Women deserve more seats in the highest corporate echelons. But a mandate is the wrong way to get there.
Germany seems to disagree. After months of debate, the German Cabinet recently imposed a quota for women on big companies’ boards. The policy was a response to the fact that women are currently under represented in leadership positions: They comprise 46 percent of the labor force but hold just 15 percent of supervisory board seats at Germany’s 200 biggest companies.
Germany is not the first to implement such a policy; Norway instituted corporate board quotas several years ago. France, Spain, Italy and the Netherlands followed suit. There is periodic agitation for importing such policies to the United States, too.
At first blush, these types of quotas seem like they should be good for women, good for corporate governance and good for countries that are now under utilizing the human capital of the Second Sex.
Multiple studies, after all, have found that corporations with more women on their boards tend to do better. Exactly why is unclear; maybe greater diversity produces more robust debate, leading to better decision-making. Or maybe the fact that having more women on a corporate board reflects other ways that a company is more forward-looking.
So far, though, research suggests that forcing companies to appoint women onto their boards has been somewhere between unhelpful and damaging, both to women aspiring to leadership roles and for the companies themselves.
One of the objectives behind such quotas is to improve the career and pay prospects of women further down the line, but a recent study of Norway’s system finds no evidence of a trickle-down effect for other high-achieving women or on the marital, fertility and career plans of other women. Quotas may, in fact, hurt women’s opportunities if they lead to women being perceived as unqualified, unwanted diversity hires.
In Norway, dozens of companies chose to delist from the stock exchange, apparently to avoid being subject to the quota. And among those companies that opted to stay public, quotas were associated with worse corporate performance. They “led to younger and less experienced boards, increases in leverage and acquisitions, and deterioration in operating performance,” one study found.
One likely reason women elevated by the quotas were more likely to be less experienced than the men they replaced, mind you, is that so many competent, talented women drop out of the running during the time they might otherwise be collecting the credentials usually needed to obtain a board seat.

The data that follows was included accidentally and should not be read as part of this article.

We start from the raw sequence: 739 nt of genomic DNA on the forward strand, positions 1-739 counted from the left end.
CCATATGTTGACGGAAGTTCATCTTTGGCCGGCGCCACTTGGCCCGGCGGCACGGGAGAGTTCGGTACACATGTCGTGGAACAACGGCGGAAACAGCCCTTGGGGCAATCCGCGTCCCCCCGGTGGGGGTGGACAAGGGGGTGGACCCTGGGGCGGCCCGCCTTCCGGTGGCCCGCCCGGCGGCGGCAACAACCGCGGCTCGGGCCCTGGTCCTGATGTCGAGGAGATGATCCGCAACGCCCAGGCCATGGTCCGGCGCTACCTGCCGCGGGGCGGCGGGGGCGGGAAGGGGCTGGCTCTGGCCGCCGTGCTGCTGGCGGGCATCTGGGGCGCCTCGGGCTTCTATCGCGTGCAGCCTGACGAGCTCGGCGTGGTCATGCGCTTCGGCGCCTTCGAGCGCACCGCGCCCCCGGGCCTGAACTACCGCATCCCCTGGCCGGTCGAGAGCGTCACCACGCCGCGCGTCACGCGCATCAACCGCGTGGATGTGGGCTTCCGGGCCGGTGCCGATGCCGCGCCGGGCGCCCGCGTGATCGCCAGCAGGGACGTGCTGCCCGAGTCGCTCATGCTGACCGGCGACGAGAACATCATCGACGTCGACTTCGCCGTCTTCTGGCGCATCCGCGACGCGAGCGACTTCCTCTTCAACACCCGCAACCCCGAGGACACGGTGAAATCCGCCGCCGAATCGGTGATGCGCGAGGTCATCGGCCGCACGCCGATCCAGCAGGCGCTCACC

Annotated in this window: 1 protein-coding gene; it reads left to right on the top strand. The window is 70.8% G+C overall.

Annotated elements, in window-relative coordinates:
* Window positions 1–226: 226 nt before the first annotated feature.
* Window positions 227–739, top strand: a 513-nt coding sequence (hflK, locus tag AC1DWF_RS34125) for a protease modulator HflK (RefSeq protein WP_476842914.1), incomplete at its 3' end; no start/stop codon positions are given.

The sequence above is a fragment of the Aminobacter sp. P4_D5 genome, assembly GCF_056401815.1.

In the United States, the pipeline to high-powered positions is so leaky for women, largely because of a lack of institutional protections. Of 185 countries studied, the U.S. is one of only two that don’t mandate paid maternity leave, and day care is ridiculously expensive. In many parts of Europe, though, women face the opposite problem: Well-intended public policy is instead too protective of women’s maternal responsibilities. When combined with traditional gender norms, these mother-friendly policies end up holding women back at the workplace by ghettoizing them in part-time, non-managerial or pink-collar positions.
Germany presents one particularly extreme example of good intentions running awry. German women are legally required to go on paid maternity leave for at least eight weeks after giving birth (usually six weeks before birth, too). They are then allowed to stay on some form of leave up until the child’s third birthday – meaning that their employer has to hold the position open for them for up to three years. Other policies and practices encourage women to pull back at work, too, including a new law that gives a subsidy to parents providing in-home child care and the fact that the majority of German school children come home for lunch each day.
Persistent norms that say a woman with a demanding career or who puts her children in day-long schools is a rabenmutter (“raven mother”) don’t help, either.
Employers internalize these benefits awarded to, and expectations placed upon, female employees. Companies then become reluctant to hire women for demanding, high-paying jobs – which in turn reduces the opportunity costs for women to take long leaves or work part time, encouraging mothers, rather than fathers, to be primary caregivers, thus reinforcing the entire cycle.
The way to help women rise to leadership positions and better use all the precious human capital they’ve accumulated is not to try to legislate an outcome, as Germany and other European countries have done. It’s to address the incentives, institutional structures and gender norms that lead to that outcome.
By Catherine Rampell